Lee Maracle

From Wikipedia, the free encyclopedia
Jump to navigation Jump to search
Lee Maracle
Lee Maracle poet in 2009.png
BornJuly 2, 1950
Vancouver, British Columbia, Canada
NationalitySto:lo (Canadian)
Children[4 children]
RelativesChief Dan George

Lee Maracle, OC (born July 2, 1950) is a Canadian poet and Sto:lo author. She speaks out as a critic of the treatment of Indigenous people by the Canadian state, and she particularly highlights the issues relating to Indigenous women.[1]

Early life[edit]

The granddaughter of Tsleil-Waututh Chief Dan George, Maracle was born in Vancouver, British Columbia, in 1950[2] and grew up in the neighbouring city of North Vancouver as one of the first Indigenous children to be allowed to attend a normal state (public) school.[3] She dropped out of school and went to California where she did various jobs that included producing films and doing stand-up comedy.[1] She returned to Canada and attended Simon Fraser University.[2] She was one of the first Aboriginal people to be published in the early 1970s.[1]


Maracle is one of the most prolific Indigenous authors in Canada and a recognized authority on issues pertaining to Indigenous people and Indigenous literature.[3] She is an award-winning poet, novelist, performance storyteller, scriptwriter, actor and keeper/mythmaker among the Stó:lō people.

Maracle was one of the founders of the En'owkin International School of Writing[1] in Penticton, British Columbia and the cultural director of the Centre for Indigenous Theatre in Toronto, Ontario.

Maracle has given hundreds of speeches on political, historical, and feminist sociological topics related to Indigenous people, and conducted dozens of workshops on personal and cultural reclamation. She has served as a consultant on First Nations' self-government and has an extensive history in community development. She has been described as "a walking history book" and an international expert on Canadian First Nations culture and history. Her views (as broadcast 18 May 2014 on CBC Radio) are that the Canadian people (not the government, because Canada is an "illegitimate state") should accept responsibility for cultural genocide and the theft of the whole land from the Indigenous people.[3]

Maracle has taught at the University of Toronto, University of Waterloo, Southern Oregon University and has served as professor of Canadian culture at Western Washington University. She currently lives in Toronto, teaching at the University of Toronto First Nations House. She was the writer-in-residence at the University of Guelph.[1]

In 2017, Maracle was presented the Bonham Centre Award from The Mark S. Bonham Centre for Sexual Diversity Studies, University of Toronto, for her contributions to the advancement and education of issues around sexual identification.[4]

Her newest poetry book, Hope Matters, was written in conjunction with her daughters Columpa Bobb and Tania Carter, and was published in 2019.[5]



  • Sojourner's Truth and Other Stories – 1990
  • Sundogs – 1991
  • Ravensong – (Press Gang Publishers) 1993
  • Daughters are Forever – 2002
  • Will's Garden – 2002
  • First Wives Club: Coast Salish Style – (Theytus Books Publishing) 2010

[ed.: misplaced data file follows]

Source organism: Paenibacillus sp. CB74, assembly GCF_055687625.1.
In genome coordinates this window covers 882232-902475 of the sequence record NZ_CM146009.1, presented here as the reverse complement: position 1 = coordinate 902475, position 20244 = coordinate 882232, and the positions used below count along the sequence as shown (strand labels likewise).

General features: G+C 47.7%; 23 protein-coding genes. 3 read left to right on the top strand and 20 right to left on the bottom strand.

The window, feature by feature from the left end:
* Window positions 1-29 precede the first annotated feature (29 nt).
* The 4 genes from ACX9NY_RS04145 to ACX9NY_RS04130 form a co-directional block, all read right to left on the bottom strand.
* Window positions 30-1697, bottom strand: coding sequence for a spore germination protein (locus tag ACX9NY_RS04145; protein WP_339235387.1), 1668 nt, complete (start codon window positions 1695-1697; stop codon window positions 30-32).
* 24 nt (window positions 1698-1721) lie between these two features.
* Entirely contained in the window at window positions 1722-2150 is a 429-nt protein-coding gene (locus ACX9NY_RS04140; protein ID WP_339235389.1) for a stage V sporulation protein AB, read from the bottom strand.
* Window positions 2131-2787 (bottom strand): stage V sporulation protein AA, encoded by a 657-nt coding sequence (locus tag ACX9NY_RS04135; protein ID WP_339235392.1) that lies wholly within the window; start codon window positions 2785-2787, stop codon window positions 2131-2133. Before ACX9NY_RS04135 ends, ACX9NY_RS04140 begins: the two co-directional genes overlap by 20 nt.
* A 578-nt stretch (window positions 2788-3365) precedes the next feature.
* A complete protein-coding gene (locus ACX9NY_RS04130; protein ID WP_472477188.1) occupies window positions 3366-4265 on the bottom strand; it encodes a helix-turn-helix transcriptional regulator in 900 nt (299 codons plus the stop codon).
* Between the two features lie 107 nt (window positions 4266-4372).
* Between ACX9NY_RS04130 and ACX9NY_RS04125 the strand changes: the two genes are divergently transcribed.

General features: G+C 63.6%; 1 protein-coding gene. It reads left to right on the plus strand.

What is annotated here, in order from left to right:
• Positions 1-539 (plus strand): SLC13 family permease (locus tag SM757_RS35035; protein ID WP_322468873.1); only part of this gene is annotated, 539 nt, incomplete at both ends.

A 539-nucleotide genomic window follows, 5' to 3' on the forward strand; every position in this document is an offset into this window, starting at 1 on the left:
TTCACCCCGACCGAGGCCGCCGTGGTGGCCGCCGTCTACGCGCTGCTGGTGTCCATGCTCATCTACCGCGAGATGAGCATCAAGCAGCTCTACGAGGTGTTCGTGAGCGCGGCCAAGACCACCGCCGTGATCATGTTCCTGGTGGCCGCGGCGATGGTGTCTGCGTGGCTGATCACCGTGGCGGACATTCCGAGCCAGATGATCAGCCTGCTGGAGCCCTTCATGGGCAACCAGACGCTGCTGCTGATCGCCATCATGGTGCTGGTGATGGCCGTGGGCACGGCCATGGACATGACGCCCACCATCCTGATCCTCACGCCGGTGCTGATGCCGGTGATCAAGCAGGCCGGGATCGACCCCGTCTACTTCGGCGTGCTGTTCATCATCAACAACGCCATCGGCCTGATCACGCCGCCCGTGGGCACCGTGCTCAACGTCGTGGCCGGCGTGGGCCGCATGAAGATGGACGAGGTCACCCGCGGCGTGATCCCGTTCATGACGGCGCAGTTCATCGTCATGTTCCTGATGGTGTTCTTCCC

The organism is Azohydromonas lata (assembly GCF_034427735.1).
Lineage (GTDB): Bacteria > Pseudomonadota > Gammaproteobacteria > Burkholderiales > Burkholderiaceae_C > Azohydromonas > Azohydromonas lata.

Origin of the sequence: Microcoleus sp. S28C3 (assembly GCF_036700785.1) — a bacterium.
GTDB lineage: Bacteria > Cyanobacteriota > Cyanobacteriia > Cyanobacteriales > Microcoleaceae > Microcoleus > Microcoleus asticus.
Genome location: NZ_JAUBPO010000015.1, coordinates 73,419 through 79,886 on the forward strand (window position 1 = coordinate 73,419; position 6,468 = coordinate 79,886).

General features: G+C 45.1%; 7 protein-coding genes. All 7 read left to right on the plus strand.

• Celia's Song. Toronto, ON: Cormorant Books. 2014. ISBN 978-1-77086-416-0.


  • Bobbi Lee: Indian Rebel – 1975 (revised 1990)
  • I am Woman: A Native Perspective on Sociology and Feminism – 1988; Press Gang Publishers 1996
  • Oratory: Coming to Theory – 1990
  • My Conversations with Canadians – 2017


  • Bent Box – 2000
  • Talking to the Diaspora - 2015


  • My Home As I Remember
  • We Get Our Living Like Milk from the Land
  • Telling It: Women and Language Across Cultures – 1990 (with Betsy Warland, Sky Lee and Daphne Marlatt) Press Gang Publishers
  • Reconciliation: The En'owkin Journal of First North American Peoples Vol 13


  • Gatherings, The En'owkin Journal of First North American Peoples Vol 2
  • Gatherings, The En'owkin Journal of First North American Peoples Vol 3
  • Gatherings, The En'owkin Journal of First North American Peoples Vol 10
  • Satin Shorts
  • Returning the Gaze: Essays on Racism, Feminism and Politics
  • Giving Back/First Nations Perspective on Cultural Practice
  • Bertha
  • An Anthology of Canadian Native Literature in English
  • Frictions: Stories by Women
  • First Peoples Voices
  • Children of the Dragonfly
  • Our Bit of Truth: An Anthology of Canadian Native Literature
  • Reinventing the Enemy's Language: Contemporary Native American Women's Writings of North America
  • First Fish, First People: Salmon Tales of the North Pacific Rim – 1999 (American Book Award 1999, Before Columbus Foundation)
  • 75 Readings Plus
  • Making a Difference: Canadian Multicultural Literature

Essays and criticism on the writing of Lee Maracle[edit]

Notable family[edit]


  1. ^ a b c d e "Lee Maracle". The Canadian Encyclopedia. Retrieved 14 April 2016.
  2. ^ a b "Lee Manacle". IPL.org. Retrieved 14 April 2016.
  3. ^ a b c "Truth & Reconciliation: What's Next?". CBC. 16 May 2014. Retrieved 14 April 2016.
  4. ^ "Decolonizing sexuality: U of T recognizes Indigenous educators and advocates for sexual diversity". University of Toronto News. Retrieved 7 July 2017.
  5. ^ "20 works of Canadian poetry to check out in spring 2019". CBC Books, January 25, 2019.